Sun’s work rejects the commerce of Japanese anime production and western Disneyfication

Stately Shadows surveys how Sun reorientated himself within the muddled temporalities of China’s socialist neoliberalism. He repeatedly and obsessively explores ruined memories and corrupted histories in animations drenched with the flickering nightmares and collective amnesia of today’s China. His favoured motifs, glimpsed between the pages of old party propaganda or the ravaged characters of classical calligraphy, include bloodsucking mosquitoes, screeching owls and a top-hatted magician — a figure the artist describes as “the only legal liar”.

In 2006’s Shock of Time, the faceless magician dances across sequences of industrial machinery and cuttings from 1950s newspapers. In Requiem, made the following year, the magician madly gesticulates into multiple microphones, eventually straddling the globe as a political colossus.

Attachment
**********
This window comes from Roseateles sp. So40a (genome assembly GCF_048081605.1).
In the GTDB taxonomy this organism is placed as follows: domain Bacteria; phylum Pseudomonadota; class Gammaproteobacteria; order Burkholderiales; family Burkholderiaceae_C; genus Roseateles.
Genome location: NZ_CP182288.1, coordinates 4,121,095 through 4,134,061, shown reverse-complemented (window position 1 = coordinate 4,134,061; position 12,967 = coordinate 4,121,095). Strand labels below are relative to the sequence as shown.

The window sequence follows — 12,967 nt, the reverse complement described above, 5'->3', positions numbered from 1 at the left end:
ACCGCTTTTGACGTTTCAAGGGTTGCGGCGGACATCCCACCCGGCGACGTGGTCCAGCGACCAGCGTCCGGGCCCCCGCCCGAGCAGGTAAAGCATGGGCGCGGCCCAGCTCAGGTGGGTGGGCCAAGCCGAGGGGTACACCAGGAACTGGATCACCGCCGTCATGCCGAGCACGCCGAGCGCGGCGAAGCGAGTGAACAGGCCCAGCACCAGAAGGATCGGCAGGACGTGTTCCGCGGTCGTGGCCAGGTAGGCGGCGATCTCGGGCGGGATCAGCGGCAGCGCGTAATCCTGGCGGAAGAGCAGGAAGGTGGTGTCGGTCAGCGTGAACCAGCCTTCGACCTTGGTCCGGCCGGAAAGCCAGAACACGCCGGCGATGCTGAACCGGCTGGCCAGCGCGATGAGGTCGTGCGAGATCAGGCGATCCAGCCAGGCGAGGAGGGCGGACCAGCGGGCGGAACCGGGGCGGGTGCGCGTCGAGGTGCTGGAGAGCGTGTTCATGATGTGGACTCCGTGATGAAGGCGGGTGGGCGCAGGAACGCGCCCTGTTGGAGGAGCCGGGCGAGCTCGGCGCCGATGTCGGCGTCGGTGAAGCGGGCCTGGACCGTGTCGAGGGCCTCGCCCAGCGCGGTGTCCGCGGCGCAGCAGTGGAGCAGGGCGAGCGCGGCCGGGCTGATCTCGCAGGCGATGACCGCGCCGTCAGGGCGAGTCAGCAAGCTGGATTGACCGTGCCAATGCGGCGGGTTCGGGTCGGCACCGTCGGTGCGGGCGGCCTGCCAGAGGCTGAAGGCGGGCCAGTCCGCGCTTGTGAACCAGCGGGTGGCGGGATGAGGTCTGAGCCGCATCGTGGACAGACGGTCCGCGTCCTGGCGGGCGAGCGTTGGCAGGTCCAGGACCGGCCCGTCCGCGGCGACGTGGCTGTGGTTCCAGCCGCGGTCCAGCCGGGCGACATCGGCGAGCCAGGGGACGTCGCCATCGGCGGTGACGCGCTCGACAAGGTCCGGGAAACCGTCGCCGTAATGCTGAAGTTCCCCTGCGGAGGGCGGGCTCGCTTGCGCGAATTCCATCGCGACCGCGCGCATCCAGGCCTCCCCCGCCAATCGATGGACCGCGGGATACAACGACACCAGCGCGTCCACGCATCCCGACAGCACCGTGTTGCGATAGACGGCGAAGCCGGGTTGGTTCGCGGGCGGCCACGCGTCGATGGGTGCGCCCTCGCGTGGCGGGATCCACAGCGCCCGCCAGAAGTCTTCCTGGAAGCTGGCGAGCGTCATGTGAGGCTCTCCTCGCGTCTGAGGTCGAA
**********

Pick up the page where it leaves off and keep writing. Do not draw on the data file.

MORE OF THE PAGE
In many ways, Sun’s career embodies the ambitious reach of his generation, so attuned to the international art scene. Thirty assistants work and sleep in his vast studio, creating the labour-intensive animations. At the same time, Sun tries to sidestep the full speculative fever of the market. He rejects the commerce of Japanese anime production and western Disneyfication, instead choosing to exhibit at film festivals. Although his films have been sold in limited editions, he also experiments with ideas of regeneration and reincarnation. Many of his exhibitions feature temporary wall paintings, which are then erased at the end of their run.

Discrepancies between memory and history are by no means unique to China but, in China, their long shadows are unusually disturbed and disturbing. Taken as a body of work, Sun’s films are a vital testament to the special chaos of the collapse of Chinese communism.

Three of Sun Xun’s films will be projected on to St Ann’s Church, Manchester, February 19-21; ‘Stately Shadows’ runs to March 22,